Three years later, Hong Kong physicist Charles Kao made another bold step. He calculated that optical fibres made from high-purity glass could transmit light signals over long distances. Identifying silica as the medium and lasers as the light source, his work laid the groundwork for the global fibre optic communication network that forms the backbone of the internet.
Laser, lasers everywhere
Since then, lasers have grown into a huge and varied family of technologies that are just as useful in the home as they are in space telescopes. They have revolutionised communications and computing. They have improved commerce, industry and entertainment. And they have allowed pain-free surgery. Most importantly, lasers are still advancing science.
For example, using radiation pressure focused laser beams can form optical tweezers. Invented in 1987 by Arthur Ashkin of Bell Laboratories, these tweezers can manipulate red blood cells, microorganisms and even objects as small as a single atom. They are now widely used to investigate the machinery of life, which is why Ashkin – alongside other laser pioneers Gérard Mourou and Donna Strickland – was awarded the 2018 Nobel Prize in Physics.
Strange as it may seem, other types of lasers can cool and trap atoms. Laser cooling works by carefully arranging two or more crossed laser beams. These beams reduce the atoms’ momentum through continuous absorption and spontaneous emission of photons. As temperature is a measure of a substance's average kinetic energy, less atomic momentum (and therefore less kinetic energy) means a lower temperature. An interesting application of laser cooling is in making Bose–Einstein condensates – a strange state of matter where atoms group together and act like a single huge atom.
In terms of power, new lasers are starting to appear as military weapons, capable of destroying enemy vehicles from miles away. But these portable devices are weak in comparison to the latest research lasers.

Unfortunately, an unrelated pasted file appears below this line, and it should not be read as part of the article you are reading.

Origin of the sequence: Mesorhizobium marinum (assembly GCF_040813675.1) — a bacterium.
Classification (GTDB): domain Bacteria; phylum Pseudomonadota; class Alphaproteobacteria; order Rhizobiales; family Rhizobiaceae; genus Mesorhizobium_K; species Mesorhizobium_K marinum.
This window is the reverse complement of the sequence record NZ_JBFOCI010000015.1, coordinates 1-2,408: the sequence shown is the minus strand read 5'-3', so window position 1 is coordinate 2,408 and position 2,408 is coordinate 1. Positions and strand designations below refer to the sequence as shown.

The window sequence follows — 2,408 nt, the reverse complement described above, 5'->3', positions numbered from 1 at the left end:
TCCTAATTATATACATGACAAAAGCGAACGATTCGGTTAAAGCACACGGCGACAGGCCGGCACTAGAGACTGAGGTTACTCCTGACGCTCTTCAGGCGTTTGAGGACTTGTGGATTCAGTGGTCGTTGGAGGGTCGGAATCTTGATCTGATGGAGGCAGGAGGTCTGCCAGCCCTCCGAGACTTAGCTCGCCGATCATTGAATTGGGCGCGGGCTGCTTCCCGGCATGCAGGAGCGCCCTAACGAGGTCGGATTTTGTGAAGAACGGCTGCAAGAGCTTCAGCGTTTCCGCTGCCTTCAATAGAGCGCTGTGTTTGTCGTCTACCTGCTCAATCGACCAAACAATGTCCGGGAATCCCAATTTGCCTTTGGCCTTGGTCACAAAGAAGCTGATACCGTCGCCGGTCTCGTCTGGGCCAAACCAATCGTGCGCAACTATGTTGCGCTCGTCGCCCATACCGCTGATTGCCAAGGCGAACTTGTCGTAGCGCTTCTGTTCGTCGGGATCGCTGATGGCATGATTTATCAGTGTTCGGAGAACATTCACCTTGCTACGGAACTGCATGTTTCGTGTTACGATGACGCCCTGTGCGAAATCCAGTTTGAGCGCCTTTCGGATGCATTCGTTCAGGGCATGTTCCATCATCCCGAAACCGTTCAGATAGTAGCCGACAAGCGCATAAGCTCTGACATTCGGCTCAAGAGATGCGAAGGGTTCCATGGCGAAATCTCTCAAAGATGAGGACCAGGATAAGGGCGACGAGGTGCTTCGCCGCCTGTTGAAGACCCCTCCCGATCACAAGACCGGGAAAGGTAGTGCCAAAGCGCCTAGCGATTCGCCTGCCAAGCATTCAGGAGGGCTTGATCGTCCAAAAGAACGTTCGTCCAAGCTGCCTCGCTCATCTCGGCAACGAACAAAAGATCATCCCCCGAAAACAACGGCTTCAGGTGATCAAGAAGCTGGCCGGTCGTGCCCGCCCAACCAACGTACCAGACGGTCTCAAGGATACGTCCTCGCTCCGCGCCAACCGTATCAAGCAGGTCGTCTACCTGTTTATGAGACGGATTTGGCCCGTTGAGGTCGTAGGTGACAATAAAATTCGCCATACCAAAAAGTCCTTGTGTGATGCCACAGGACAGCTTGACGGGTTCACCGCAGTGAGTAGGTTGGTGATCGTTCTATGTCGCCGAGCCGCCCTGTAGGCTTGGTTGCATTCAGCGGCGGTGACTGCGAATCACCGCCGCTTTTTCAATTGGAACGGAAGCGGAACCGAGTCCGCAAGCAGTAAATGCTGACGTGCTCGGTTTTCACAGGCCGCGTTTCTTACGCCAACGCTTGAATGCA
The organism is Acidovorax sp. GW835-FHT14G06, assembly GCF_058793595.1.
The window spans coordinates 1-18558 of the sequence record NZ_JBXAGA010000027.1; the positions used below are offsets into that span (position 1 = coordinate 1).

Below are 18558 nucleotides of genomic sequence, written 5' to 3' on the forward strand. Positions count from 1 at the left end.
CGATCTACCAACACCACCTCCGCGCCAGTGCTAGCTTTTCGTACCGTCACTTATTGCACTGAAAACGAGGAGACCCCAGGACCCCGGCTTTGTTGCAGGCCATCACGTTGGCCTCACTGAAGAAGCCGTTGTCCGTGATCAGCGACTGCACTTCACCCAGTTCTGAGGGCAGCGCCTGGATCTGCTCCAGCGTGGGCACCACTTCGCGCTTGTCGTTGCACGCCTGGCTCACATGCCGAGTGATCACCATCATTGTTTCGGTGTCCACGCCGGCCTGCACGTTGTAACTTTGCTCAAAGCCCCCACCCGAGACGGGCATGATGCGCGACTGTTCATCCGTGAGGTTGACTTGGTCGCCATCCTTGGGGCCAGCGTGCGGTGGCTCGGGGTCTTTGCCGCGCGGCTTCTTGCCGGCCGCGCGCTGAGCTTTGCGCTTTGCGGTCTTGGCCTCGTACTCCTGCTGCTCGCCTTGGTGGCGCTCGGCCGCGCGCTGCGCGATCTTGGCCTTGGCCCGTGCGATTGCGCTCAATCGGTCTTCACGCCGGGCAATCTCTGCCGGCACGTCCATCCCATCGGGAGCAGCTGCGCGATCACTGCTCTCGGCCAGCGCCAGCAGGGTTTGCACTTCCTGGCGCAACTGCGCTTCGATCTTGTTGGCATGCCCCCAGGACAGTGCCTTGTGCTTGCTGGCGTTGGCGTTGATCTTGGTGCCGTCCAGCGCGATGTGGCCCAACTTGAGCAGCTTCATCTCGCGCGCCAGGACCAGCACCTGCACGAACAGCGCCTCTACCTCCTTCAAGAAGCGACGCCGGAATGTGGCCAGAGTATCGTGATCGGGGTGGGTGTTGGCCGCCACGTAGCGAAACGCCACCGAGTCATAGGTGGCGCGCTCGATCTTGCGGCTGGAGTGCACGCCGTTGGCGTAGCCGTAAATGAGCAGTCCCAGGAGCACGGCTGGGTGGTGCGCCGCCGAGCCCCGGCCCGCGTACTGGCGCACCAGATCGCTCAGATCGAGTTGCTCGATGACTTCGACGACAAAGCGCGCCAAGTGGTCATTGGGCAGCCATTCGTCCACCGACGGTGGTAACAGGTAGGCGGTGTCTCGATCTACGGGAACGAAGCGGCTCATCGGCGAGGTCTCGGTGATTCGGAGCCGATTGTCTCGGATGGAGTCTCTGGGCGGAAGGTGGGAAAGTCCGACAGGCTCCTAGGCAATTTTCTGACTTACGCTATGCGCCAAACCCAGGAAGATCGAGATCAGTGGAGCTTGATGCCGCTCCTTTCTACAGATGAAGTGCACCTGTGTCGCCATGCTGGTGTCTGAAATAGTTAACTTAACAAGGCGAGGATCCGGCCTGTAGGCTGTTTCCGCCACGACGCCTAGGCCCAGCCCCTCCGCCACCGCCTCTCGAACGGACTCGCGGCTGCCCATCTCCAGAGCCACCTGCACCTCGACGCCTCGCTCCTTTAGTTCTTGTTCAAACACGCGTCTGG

For instance, the National Ignition Facility in the US has 192 powerful laser beams. These lasers can create temperatures and pressures similar to those in the cores of stars and giant planets, and inside nuclear weapons. Among other topics, scientists use the facility to understand supernovae, giant planets and black holes.
Meanwhile, the European X-ray Free-Electron Laser Facility based in Germany is the world's largest X-ray laser. This huge device housed in a facility 3.4 km long generates 27,000 super-bright flashes of X-rays per second. The short wavelength of the X-ray light allows this giant microscope to probe the composition and structure of complex biomolecules and materials at the atomic scale. And the short pulses of light mean researchers can watch movies of ultrafast phenomena – like the formation or breakup of chemical bonds – for the very first time.
The next big breakthrough for lasers might come from China. A team from the Shanghai Superintense Ultrafast Laser Facility is building a laser of unrivalled power. They hope it will have enough energy to cause electron/positron pairs to pop into existence. If they do it, the achievement will be a staggering demonstration of quantum mechanics in action and a shining example of how our command of light and matter has changed in just 100 years.
Test your knowledge
Q. Could lasers be used to fight space wars?
A. US President Ronald Reagan certainly thought so when he proposed the creation of the Strategic Defense Initiative (SDI) in 1983. However, the technology for his space-based anti-missile system proved highly complex and expensive. And the proposed X-ray lasers required too much power.
Q. When did the public see the first commercial laser?
A. In 1974 a laser was used for the first time in a supermarket barcode scanner. The first product to be scanned and logged was a 10-pack of Wrigley’s Juicy Fruit chewing gum.
Q. Where did laser tag originate?
A. The US military introduced the multiple integrated laser engagement system (MILES) in 1978. It used lasers and blank cartridges to simulate actual battle. Then, inspired by Star Wars, inventor George Carter III created Photon in 1984. It was the first commercial version of laser tag. Photon was highly successful, despite players having to carry 6 kg of battery packs and equipment.